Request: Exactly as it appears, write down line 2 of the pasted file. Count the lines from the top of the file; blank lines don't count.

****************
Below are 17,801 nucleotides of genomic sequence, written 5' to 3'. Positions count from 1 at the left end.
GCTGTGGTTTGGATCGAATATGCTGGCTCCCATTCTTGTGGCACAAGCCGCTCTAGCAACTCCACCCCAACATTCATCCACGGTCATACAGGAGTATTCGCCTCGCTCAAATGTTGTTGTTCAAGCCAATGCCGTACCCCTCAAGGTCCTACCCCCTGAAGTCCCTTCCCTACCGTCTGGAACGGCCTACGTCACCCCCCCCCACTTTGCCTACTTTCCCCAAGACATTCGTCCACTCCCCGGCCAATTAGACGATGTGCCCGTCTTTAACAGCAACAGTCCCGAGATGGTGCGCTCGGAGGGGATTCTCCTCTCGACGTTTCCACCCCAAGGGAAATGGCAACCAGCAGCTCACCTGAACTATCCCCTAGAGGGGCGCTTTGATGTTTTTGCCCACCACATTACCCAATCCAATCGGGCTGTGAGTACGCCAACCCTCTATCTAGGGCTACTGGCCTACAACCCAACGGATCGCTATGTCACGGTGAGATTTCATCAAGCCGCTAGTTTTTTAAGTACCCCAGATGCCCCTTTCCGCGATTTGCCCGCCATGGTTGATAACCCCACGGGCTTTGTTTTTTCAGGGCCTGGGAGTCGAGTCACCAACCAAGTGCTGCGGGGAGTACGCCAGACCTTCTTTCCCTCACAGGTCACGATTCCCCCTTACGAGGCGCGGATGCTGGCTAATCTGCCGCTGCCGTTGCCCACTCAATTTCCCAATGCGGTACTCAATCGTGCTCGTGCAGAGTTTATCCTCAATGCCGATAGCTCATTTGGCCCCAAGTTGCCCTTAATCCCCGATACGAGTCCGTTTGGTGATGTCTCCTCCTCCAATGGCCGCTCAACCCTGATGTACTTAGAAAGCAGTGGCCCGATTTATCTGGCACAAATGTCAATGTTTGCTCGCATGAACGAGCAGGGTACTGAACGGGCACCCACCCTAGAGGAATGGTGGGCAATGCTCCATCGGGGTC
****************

GCTGTGGTTTGGATCGAATATGCTGGCTCCCATTCTTGTGGCACAAGCCGCTCTAGCAACTCCACCCCAACATTCATCCACGGTCATACAGGAGTATTCGCCTCGCTCAAATGTTGTTGTTCAAGCCAATGCCGTACCCCTCAAGGTCCTACCCCCTGAAGTCCCTTCCCTACCGTCTGGAACGGCCTACGTCACCCCCCCCCACTTTGCCTACTTTCCCCAAGACATTCGTCCACTCCCCGGCCAATTAGACGATGTGCCCGTCTTTAACAGCAACAGTCCCGAGATGGTGCGCTCGGAGGGGATTCTCCTCTCGACGTTTCCACCCCAAGGGAAATGGCAACCAGCAGCTCACCTGAACTATCCCCTAGAGGGGCGCTTTGATGTTTTTGCCCACCACATTACCCAATCCAATCGGGCTGTGAGTACGCCAACCCTCTATCTAGGGCTACTGGCCTACAACCCAACGGATCGCTATGTCACGGTGAGATTTCATCAAGCCGCTAGTTTTTTAAGTACCCCAGATGCCCCTTTCCGCGATTTGCCCGCCATGGTTGATAACCCCACGGGCTTTGTTTTTTCAGGGCCTGGGAGTCGAGTCACCAACCAAGTGCTGCGGGGAGTACGCCAGACCTTCTTTCCCTCACAGGTCACGATTCCCCCTTACGAGGCGCGGATGCTGGCTAATCTGCCGCTGCCGTTGCCCACTCAATTTCCCAATGCGGTACTCAATCGTGCTCGTGCAGAGTTTATCCTCAATGCCGATAGCTCATTTGGCCCCAAGTTGCCCTTAATCCCCGATACGAGTCCGTTTGGTGATGTCTCCTCCTCCAATGGCCGCTCAACCCTGATGTACTTAGAAAGCAGTGGCCCGATTTATCTGGCACAAATGTCAATGTTTGCTCGCATGAACGAGCAGGGTACTGAACGGGCACCCACCCTAGAGGAATGGTGGGCAATGCTCCATCGGGGTC